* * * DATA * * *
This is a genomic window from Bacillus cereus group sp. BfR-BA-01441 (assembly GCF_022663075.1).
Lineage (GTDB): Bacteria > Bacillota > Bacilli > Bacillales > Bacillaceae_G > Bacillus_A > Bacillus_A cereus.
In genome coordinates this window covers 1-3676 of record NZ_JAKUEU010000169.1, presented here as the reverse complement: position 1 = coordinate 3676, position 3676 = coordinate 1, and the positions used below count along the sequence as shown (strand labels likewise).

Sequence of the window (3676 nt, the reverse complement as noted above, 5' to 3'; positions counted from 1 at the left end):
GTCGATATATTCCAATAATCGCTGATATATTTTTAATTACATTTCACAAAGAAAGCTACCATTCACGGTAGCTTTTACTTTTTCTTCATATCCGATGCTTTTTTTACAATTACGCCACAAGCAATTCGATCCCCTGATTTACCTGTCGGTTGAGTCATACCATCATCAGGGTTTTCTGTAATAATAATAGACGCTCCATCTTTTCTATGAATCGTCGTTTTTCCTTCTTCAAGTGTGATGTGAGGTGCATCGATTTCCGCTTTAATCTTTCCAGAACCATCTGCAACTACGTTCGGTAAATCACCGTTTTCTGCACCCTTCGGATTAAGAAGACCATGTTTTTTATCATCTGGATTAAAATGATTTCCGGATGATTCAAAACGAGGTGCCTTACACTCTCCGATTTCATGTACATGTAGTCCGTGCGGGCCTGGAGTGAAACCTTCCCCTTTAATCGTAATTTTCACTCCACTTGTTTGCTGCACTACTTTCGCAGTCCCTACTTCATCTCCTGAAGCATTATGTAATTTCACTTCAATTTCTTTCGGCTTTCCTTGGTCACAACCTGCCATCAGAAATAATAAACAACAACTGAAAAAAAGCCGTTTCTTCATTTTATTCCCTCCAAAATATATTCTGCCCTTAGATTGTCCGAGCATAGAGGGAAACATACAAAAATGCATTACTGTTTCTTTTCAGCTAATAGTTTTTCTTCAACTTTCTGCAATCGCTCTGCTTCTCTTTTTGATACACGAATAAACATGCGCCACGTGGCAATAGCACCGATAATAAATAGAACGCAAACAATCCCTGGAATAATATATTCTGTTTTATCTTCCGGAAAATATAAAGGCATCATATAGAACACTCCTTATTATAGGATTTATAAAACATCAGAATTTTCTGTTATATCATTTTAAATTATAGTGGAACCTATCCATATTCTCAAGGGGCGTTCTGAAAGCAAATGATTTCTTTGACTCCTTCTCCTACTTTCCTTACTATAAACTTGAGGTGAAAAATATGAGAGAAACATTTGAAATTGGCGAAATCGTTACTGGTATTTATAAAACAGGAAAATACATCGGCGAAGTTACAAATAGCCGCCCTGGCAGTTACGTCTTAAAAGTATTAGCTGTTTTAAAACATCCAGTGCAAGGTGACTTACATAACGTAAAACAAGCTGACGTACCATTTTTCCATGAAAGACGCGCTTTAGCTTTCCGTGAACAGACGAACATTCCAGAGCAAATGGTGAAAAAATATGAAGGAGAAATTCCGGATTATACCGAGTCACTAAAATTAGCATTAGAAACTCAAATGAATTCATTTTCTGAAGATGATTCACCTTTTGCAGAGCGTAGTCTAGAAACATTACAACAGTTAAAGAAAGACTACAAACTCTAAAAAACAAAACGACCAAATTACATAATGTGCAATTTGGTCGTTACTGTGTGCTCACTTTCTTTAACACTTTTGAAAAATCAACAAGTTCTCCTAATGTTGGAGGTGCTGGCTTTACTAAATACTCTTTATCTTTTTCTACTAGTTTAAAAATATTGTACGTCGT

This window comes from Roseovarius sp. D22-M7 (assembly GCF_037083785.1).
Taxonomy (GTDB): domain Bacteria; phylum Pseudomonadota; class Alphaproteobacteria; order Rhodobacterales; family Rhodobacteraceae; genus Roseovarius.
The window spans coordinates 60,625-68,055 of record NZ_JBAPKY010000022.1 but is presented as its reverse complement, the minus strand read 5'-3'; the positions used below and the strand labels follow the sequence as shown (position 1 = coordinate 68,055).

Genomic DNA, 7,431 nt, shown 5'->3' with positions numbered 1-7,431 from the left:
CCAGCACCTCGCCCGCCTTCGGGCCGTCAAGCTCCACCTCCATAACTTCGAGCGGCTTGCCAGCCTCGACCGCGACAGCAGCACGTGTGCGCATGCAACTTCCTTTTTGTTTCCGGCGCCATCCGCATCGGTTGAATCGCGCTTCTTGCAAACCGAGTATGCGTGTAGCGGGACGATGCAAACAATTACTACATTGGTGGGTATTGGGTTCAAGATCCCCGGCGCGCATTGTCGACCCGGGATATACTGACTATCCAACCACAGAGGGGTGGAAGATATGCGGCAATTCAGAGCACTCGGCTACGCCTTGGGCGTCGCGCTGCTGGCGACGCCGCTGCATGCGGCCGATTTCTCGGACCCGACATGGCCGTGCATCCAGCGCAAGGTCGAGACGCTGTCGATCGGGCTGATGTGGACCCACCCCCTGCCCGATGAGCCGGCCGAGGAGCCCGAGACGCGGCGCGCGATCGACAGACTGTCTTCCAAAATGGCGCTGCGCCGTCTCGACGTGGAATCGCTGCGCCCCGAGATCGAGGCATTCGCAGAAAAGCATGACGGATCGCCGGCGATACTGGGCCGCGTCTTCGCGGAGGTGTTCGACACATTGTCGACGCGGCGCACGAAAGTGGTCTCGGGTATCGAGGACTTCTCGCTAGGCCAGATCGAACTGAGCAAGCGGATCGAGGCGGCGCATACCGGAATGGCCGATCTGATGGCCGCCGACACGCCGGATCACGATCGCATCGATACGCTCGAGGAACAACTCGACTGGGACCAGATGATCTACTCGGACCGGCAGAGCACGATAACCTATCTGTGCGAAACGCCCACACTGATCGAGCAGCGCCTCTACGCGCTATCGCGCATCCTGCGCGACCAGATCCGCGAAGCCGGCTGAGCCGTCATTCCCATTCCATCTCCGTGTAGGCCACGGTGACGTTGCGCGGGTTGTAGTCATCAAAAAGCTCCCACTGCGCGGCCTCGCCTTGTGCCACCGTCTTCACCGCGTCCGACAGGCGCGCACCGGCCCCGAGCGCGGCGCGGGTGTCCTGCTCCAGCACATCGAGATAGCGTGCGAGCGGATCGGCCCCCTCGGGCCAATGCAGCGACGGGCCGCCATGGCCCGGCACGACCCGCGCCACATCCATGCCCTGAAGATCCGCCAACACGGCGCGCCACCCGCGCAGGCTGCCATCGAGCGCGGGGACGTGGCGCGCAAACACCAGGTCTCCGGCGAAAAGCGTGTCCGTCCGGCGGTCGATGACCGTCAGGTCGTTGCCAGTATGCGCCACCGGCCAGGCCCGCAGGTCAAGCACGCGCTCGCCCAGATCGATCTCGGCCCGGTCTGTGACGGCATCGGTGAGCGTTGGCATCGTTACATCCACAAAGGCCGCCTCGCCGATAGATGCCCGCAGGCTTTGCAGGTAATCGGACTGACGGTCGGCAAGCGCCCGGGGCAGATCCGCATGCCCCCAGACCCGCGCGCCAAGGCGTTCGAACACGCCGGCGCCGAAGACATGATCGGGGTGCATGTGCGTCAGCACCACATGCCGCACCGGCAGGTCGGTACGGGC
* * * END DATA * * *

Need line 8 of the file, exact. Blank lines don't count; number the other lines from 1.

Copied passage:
The window spans coordinates 60,625-68,055 of record NZ_JBAPKY010000022.1 but is presented as its reverse complement, the minus strand read 5'-3'; the positions used below and the strand labels follow the sequence as shown (position 1 = coordinate 68,055).